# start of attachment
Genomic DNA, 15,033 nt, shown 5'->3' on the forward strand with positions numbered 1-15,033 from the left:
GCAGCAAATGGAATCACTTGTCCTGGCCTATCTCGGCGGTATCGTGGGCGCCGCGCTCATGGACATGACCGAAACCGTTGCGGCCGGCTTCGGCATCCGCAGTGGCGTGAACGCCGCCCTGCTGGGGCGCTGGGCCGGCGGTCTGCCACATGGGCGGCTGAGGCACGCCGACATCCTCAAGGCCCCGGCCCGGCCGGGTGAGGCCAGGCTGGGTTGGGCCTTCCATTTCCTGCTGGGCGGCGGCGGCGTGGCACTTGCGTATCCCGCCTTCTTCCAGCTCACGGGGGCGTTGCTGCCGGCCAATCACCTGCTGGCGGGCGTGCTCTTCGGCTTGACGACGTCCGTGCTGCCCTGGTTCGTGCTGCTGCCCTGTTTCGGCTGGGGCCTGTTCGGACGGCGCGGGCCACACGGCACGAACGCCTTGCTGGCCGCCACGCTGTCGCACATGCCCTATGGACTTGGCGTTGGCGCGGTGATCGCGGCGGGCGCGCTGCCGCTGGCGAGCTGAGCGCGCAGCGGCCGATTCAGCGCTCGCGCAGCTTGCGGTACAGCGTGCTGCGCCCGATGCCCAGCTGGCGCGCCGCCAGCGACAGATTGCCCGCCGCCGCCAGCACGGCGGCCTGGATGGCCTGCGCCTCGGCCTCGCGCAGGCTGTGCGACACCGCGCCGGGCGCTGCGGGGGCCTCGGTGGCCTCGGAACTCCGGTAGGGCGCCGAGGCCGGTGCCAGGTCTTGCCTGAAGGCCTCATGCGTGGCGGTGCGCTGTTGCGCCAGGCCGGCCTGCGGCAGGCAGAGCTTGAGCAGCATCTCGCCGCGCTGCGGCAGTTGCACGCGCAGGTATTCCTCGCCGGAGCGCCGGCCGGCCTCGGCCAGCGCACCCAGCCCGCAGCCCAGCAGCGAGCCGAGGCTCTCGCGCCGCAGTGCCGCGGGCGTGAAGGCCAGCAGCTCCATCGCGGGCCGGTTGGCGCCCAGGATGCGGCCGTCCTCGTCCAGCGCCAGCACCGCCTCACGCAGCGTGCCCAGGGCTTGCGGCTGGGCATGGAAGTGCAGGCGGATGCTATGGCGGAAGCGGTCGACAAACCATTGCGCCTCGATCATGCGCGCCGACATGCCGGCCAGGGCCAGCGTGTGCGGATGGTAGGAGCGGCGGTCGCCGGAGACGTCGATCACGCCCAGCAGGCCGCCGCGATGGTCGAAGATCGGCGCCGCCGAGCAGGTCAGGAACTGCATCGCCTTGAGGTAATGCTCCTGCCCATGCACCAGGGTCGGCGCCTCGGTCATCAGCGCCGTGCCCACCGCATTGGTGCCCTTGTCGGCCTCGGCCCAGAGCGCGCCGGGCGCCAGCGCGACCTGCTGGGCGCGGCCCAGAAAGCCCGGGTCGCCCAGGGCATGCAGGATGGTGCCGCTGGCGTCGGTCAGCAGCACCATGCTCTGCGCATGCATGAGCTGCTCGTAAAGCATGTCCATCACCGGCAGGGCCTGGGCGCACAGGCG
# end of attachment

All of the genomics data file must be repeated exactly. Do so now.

Genomic DNA, 15,033 nt, shown 5'->3' on the forward strand with positions numbered 1-15,033 from the left:
GCAGCAAATGGAATCACTTGTCCTGGCCTATCTCGGCGGTATCGTGGGCGCCGCGCTCATGGACATGACCGAAACCGTTGCGGCCGGCTTCGGCATCCGCAGTGGCGTGAACGCCGCCCTGCTGGGGCGCTGGGCCGGCGGTCTGCCACATGGGCGGCTGAGGCACGCCGACATCCTCAAGGCCCCGGCCCGGCCGGGTGAGGCCAGGCTGGGTTGGGCCTTCCATTTCCTGCTGGGCGGCGGCGGCGTGGCACTTGCGTATCCCGCCTTCTTCCAGCTCACGGGGGCGTTGCTGCCGGCCAATCACCTGCTGGCGGGCGTGCTCTTCGGCTTGACGACGTCCGTGCTGCCCTGGTTCGTGCTGCTGCCCTGTTTCGGCTGGGGCCTGTTCGGACGGCGCGGGCCACACGGCACGAACGCCTTGCTGGCCGCCACGCTGTCGCACATGCCCTATGGACTTGGCGTTGGCGCGGTGATCGCGGCGGGCGCGCTGCCGCTGGCGAGCTGAGCGCGCAGCGGCCGATTCAGCGCTCGCGCAGCTTGCGGTACAGCGTGCTGCGCCCGATGCCCAGCTGGCGCGCCGCCAGCGACAGATTGCCCGCCGCCGCCAGCACGGCGGCCTGGATGGCCTGCGCCTCGGCCTCGCGCAGGCTGTGCGACACCGCGCCGGGCGCTGCGGGGGCCTCGGTGGCCTCGGAACTCCGGTAGGGCGCCGAGGCCGGTGCCAGGTCTTGCCTGAAGGCCTCATGCGTGGCGGTGCGCTGTTGCGCCAGGCCGGCCTGCGGCAGGCAGAGCTTGAGCAGCATCTCGCCGCGCTGCGGCAGTTGCACGCGCAGGTATTCCTCGCCGGAGCGCCGGCCGGCCTCGGCCAGCGCACCCAGCCCGCAGCCCAGCAGCGAGCCGAGGCTCTCGCGCCGCAGTGCCGCGGGCGTGAAGGCCAGCAGCTCCATCGCGGGCCGGTTGGCGCCCAGGATGCGGCCGTCCTCGTCCAGCGCCAGCACCGCCTCACGCAGCGTGCCCAGGGCTTGCGGCTGGGCATGGAAGTGCAGGCGGATGCTATGGCGGAAGCGGTCGACAAACCATTGCGCCTCGATCATGCGCGCCGACATGCCGGCCAGGGCCAGCGTGTGCGGATGGTAGGAGCGGCGGTCGCCGGAGACGTCGATCACGCCCAGCAGGCCGCCGCGATGGTCGAAGATCGGCGCCGCCGAGCAGGTCAGGAACTGCATCGCCTTGAGGTAATGCTCCTGCCCATGCACCAGGGTCGGCGCCTCGGTCATCAGCGCCGTGCCCACCGCATTGGTGCCCTTGTCGGCCTCGGCCCAGAGCGCGCCGGGCGCCAGCGCGACCTGCTGGGCGCGGCCCAGAAAGCCCGGGTCGCCCAGGGCATGCAGGATGGTGCCGCTGGCGTCGGTCAGCAGCACCATGCTCTGCGCATGCATGAGCTGCTCGTAAAGCATGTCCATCACCGGCAGGGCCTGGGCGCACAGGCG